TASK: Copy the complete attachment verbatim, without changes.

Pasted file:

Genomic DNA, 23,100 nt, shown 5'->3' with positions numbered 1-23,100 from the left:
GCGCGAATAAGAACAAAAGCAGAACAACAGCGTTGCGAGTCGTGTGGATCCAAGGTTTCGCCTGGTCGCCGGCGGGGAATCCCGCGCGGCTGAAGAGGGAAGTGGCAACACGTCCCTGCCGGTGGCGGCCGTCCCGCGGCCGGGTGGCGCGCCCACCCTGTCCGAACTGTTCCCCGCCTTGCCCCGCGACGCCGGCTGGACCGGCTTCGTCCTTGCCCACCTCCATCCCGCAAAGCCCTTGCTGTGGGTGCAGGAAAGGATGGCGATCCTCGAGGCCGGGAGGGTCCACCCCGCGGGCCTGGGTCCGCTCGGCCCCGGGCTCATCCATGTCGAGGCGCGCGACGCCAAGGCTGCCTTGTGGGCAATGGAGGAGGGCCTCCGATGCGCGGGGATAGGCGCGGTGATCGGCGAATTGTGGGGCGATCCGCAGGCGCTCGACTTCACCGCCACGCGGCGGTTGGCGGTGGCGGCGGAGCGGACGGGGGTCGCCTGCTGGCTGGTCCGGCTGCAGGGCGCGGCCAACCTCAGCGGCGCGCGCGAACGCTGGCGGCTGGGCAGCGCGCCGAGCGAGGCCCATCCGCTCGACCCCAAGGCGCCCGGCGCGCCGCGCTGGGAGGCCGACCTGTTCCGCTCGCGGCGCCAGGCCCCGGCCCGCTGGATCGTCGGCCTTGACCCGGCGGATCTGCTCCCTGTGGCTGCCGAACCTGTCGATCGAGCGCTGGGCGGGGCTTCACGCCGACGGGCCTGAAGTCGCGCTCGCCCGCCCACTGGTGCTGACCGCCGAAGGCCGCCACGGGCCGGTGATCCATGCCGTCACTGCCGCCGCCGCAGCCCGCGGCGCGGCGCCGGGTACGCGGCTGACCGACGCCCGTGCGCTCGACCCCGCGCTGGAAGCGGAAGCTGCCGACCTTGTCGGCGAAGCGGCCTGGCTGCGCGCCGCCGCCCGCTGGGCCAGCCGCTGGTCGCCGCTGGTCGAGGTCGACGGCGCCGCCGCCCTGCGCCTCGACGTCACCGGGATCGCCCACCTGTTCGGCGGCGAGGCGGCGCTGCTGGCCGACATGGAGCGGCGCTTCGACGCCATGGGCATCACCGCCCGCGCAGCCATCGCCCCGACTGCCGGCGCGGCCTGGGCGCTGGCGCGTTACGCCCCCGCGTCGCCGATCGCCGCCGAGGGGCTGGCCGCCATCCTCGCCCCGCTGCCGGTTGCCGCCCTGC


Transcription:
Genomic DNA, 23,100 nt, shown 5'->3' with positions numbered 1-23,100 from the left:
GCGCGAATAAGAACAAAAGCAGAACAACAGCGTTGCGAGTCGTGTGGATCCAAGGTTTCGCCTGGTCGCCGGCGGGGAATCCCGCGCGGCTGAAGAGGGAAGTGGCAACACGTCCCTGCCGGTGGCGGCCGTCCCGCGGCCGGGTGGCGCGCCCACCCTGTCCGAACTGTTCCCCGCCTTGCCCCGCGACGCCGGCTGGACCGGCTTCGTCCTTGCCCACCTCCATCCCGCAAAGCCCTTGCTGTGGGTGCAGGAAAGGATGGCGATCCTCGAGGCCGGGAGGGTCCACCCCGCGGGCCTGGGTCCGCTCGGCCCCGGGCTCATCCATGTCGAGGCGCGCGACGCCAAGGCTGCCTTGTGGGCAATGGAGGAGGGCCTCCGATGCGCGGGGATAGGCGCGGTGATCGGCGAATTGTGGGGCGATCCGCAGGCGCTCGACTTCACCGCCACGCGGCGGTTGGCGGTGGCGGCGGAGCGGACGGGGGTCGCCTGCTGGCTGGTCCGGCTGCAGGGCGCGGCCAACCTCAGCGGCGCGCGCGAACGCTGGCGGCTGGGCAGCGCGCCGAGCGAGGCCCATCCGCTCGACCCCAAGGCGCCCGGCGCGCCGCGCTGGGAGGCCGACCTGTTCCGCTCGCGGCGCCAGGCCCCGGCCCGCTGGATCGTCGGCCTTGACCCGGCGGATCTGCTCCCTGTGGCTGCCGAACCTGTCGATCGAGCGCTGGGCGGGGCTTCACGCCGACGGGCCTGAAGTCGCGCTCGCCCGCCCACTGGTGCTGACCGCCGAAGGCCGCCACGGGCCGGTGATCCATGCCGTCACTGCCGCCGCCGCAGCCCGCGGCGCGGCGCCGGGTACGCGGCTGACCGACGCCCGTGCGCTCGACCCCGCGCTGGAAGCGGAAGCTGCCGACCTTGTCGGCGAAGCGGCCTGGCTGCGCGCCGCCGCCCGCTGGGCCAGCCGCTGGTCGCCGCTGGTCGAGGTCGACGGCGCCGCCGCCCTGCGCCTCGACGTCACCGGGATCGCCCACCTGTTCGGCGGCGAGGCGGCGCTGCTGGCCGACATGGAGCGGCGCTTCGACGCCATGGGCATCACCGCCCGCGCAGCCATCGCCCCGACTGCCGGCGCGGCCTGGGCGCTGGCGCGTTACGCCCCCGCGTCGCCGATCGCCGCCGAGGGGCTGGCCGCCATCCTCGCCCCGCTGCCGGTTGCCGCCCTGC